: Nick Symmonds

An Olympian’s Top Trails, Peaks and Rivers

May 9, 2018 (Updated February 14, 2022)

Nick Symmonds grew up fishing, hiking, camping and exploring the Pacific Northwest. Today, the Eugene-based athlete, a biochemistry graduate from Willamette University, has become an Oregon celebrity of sorts — a two-time U.S. Olympian (Beijing 2008 and London 2012), former college track superstar, former Nike athlete and entrepreneur.

In late April 2018, Symmonds ran the Eugene Marathon, calling it the final race of his running career. Shortly afterward he announced his next venture: He’s training to climb Mount Everest, considered the pinnacle of climbing achievements — the world’s highest mountain above sea level, at 29,029 feet.

“I give Oregon credit for giving me this passion for mountaineering,” he says. “I remember driving Interstate-84 as I came to Salem [for college] every year. I passed Mt. Hood, and it tortured me that I didn’t know what the view was like on top.”

Symmonds made it to Mt. Hood’s summit on his third attempt, and it just fueled his fire. Next he plans to climb Mount Kilimanjaro, the first of his mission to summit all the highest peaks of each of the seven continents.

In addition to running a mile under 4 minutes, Nick Symmonds has climbed to the summit of Mt. Hood. (Photo courtesy of Nick Symmonds)

Between his global climbing ascents and training, Symmonds says he’ll always come back to Eugene — the fishing on the McKenzie River and proximity to all of his favorite spots is just too ideal.

He loves to fly-fish, as an exhilarating but slower paced counterpoint to his more vigorous pursuits. “I’m only an hour away from 25 different species [such as steelhead, salmon, lingcod, lamprey and more]; there’s very few places in the world where you can say that,” Symmonds says. “For me, a lot of fishing is meditative. Everything around me fades away as I slowly and purposefully pick apart a section of water.”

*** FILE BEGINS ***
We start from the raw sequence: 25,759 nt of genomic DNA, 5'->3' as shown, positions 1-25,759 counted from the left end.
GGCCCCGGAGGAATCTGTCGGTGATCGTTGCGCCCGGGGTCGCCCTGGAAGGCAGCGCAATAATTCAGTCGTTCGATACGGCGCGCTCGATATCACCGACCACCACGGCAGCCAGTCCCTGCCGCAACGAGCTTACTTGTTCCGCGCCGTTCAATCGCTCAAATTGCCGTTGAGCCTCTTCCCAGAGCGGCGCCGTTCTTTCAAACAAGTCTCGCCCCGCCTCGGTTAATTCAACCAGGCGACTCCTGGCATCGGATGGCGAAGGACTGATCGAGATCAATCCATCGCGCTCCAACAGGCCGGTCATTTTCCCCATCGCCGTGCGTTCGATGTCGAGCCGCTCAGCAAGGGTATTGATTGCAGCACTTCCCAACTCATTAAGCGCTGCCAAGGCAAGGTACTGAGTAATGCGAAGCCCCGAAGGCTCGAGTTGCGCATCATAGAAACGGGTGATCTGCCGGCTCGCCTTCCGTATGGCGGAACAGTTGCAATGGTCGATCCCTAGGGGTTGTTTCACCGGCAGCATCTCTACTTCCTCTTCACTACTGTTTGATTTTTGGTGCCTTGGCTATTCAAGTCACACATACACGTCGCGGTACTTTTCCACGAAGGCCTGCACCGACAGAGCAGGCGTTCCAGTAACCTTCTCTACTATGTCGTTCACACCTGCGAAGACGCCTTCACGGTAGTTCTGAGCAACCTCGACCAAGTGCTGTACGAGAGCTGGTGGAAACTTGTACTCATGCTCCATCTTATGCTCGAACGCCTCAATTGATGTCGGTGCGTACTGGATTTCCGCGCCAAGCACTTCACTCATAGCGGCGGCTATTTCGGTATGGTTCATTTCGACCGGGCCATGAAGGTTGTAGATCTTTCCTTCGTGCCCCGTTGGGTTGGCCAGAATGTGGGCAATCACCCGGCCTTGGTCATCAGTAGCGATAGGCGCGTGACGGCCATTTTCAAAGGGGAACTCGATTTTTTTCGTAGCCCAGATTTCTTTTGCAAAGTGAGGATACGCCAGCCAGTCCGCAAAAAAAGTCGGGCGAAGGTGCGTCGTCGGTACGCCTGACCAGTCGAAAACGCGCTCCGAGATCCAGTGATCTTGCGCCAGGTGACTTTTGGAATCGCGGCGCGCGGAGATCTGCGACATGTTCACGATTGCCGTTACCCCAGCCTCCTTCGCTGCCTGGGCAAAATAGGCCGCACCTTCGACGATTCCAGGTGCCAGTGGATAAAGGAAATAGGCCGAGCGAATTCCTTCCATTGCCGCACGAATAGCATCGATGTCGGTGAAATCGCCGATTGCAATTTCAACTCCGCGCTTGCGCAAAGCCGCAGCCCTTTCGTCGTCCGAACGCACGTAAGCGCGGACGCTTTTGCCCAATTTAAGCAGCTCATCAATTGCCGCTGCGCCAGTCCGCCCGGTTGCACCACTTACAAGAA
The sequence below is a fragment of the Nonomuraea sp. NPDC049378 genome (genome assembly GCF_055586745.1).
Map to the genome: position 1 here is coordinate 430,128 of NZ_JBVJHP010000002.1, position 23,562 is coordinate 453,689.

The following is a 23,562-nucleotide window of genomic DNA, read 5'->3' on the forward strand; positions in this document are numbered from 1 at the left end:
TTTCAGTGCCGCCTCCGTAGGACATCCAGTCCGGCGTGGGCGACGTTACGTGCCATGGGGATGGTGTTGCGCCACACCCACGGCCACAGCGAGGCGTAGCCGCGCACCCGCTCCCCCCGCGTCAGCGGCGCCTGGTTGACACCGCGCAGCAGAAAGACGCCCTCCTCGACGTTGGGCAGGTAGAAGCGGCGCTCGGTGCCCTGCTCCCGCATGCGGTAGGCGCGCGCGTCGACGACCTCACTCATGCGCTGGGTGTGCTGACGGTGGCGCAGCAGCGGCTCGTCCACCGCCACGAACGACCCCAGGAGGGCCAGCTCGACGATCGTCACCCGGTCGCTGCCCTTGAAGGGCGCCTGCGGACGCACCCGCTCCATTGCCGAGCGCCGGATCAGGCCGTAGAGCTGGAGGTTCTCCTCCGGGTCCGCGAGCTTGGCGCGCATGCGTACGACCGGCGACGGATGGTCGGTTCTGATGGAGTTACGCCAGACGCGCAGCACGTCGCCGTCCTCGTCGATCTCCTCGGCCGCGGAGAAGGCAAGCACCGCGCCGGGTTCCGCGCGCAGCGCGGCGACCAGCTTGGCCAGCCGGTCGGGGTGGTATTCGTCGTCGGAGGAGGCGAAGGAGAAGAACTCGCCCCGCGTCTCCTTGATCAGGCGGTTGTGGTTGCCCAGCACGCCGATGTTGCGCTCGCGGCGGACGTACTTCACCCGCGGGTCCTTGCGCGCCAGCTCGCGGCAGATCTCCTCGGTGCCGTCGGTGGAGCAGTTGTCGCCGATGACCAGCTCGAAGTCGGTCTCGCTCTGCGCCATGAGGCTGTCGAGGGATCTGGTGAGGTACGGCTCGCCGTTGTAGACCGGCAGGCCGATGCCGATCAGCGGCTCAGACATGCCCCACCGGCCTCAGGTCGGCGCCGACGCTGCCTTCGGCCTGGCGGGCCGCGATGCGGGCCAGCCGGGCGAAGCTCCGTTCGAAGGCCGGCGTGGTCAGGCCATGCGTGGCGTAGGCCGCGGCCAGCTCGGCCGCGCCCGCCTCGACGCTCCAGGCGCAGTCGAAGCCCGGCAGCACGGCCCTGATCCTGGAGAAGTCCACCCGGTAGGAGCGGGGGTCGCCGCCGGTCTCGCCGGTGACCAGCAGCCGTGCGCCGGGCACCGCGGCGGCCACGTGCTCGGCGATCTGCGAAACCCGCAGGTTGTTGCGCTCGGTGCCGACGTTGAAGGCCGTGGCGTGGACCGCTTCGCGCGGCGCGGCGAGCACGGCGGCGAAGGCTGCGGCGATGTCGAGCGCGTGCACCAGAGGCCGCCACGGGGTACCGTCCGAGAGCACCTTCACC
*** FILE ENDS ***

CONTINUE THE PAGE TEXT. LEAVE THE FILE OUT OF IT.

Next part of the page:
From his home base in Eugene, Symmonds will also still run the company he co-founded in 2014 called Run Gum, which makes caffeine energy gum (as an energy drink alternative) that’s sold online and in retail stores across the world. He promotes it to his social media followers with images showcasing life in Oregon — climbing, fishing, surfing, hiking and running.

Want to adventure like an Olympian? Here are some of Symmonds’ favorite places across Oregon, where you may find inspiration too.

Amazon Trail in South Eugene is one of Nick Symmonds' favorite places to run. (Photo courtesy of Nick Symmonds)

Willamette Valley

Hiking at Mt. Pisgah Arboretum just outside of Eugene, a botanical wonderland with 300 native species of wildflowers that bloom February through July.

Hiking at the 1.7-mile loop trail at Spencer Butte in Eugene, which leads to a rocky summit with panoramic views.

Running at Pre’s Trail at Alton Baker Park, the 4-mile soft-surface trail installed as a tribute to Oregon track legend Steve Prefontaine.

Running on the Amazon Trail in South Eugene, with a figure-eight shape for longer as well as  shorter loops, and lights for nighttime running.

Fishing at the Willamette River’s “town run” in Eugene, where summer steelhead is typically best around June and July.

Portland Region

Fishing at the Upper Sandy River in Troutdale, known for its wild steelhead, well guarded by catch-and-release regulations.

Running at Forest Park, where 80 miles of trails, fire lanes and forest roads await — much more than just the famous Wildwood Trail.

Nick Symmonds recommends fishing at the North Umpqua Wild and Scenic River. (Photo credit: Justin Bailie)

Southern Oregon

Fishing at North Umpqua Wild and Scenic River, just north of Roseburg, where there’s 31 miles of fly-fishing-only territory, considered one of the most beautiful and challenging places to catch steelhead in the world.

Climbing at Mt. Thielsen, the dramatic horn-shaped spire north of Crater Lake, with expansive views of Mount Shasta, the Three Sisters and Crater Lake.

Climbing at Mt. McLoughlin, east of Medford, where the five miles of rocky terrain to the summit are recommended for experienced climbers only.

Mt. Hood & the Columbia River Gorge

Climbing Mt. Hood, which aspiring mountaineers with no experience necessary can train to summit in June through a program called Climb for Clean Air (sign-ups begin in February).

About The

Jen Anderson
Jen Anderson is a longtime journalist and travel writer/editor who is now Travel Oregon’s Content & Community Manager, helping to align content for visitors via social media, print and web. She’s called Oregon home for 25 years and loves finding the latest places to eat, drink and play around the state with her husband and two boys. Brewpubs, beaches and bike trails top the list.